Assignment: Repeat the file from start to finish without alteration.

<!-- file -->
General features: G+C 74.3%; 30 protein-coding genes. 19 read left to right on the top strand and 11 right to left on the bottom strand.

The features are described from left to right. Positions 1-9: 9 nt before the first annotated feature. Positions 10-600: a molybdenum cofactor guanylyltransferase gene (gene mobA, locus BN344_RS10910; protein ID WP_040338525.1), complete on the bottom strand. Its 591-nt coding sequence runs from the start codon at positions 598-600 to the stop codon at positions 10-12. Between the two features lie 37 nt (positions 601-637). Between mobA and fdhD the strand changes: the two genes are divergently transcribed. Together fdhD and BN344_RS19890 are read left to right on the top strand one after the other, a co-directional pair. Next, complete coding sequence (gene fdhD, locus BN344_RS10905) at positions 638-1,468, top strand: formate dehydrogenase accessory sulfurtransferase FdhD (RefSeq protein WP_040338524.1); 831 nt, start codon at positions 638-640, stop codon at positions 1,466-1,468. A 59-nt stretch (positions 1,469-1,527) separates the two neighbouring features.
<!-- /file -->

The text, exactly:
General features: G+C 74.3%; 30 protein-coding genes. 19 read left to right on the top strand and 11 right to left on the bottom strand.

The features are described from left to right. Positions 1-9: 9 nt before the first annotated feature. Positions 10-600: a molybdenum cofactor guanylyltransferase gene (gene mobA, locus BN344_RS10910; protein ID WP_040338525.1), complete on the bottom strand. Its 591-nt coding sequence runs from the start codon at positions 598-600 to the stop codon at positions 10-12. Between the two features lie 37 nt (positions 601-637). Between mobA and fdhD the strand changes: the two genes are divergently transcribed. Together fdhD and BN344_RS19890 are read left to right on the top strand one after the other, a co-directional pair. Next, complete coding sequence (gene fdhD, locus BN344_RS10905) at positions 638-1,468, top strand: formate dehydrogenase accessory sulfurtransferase FdhD (RefSeq protein WP_040338524.1); 831 nt, start codon at positions 638-640, stop codon at positions 1,466-1,468. A 59-nt stretch (positions 1,469-1,527) separates the two neighbouring features.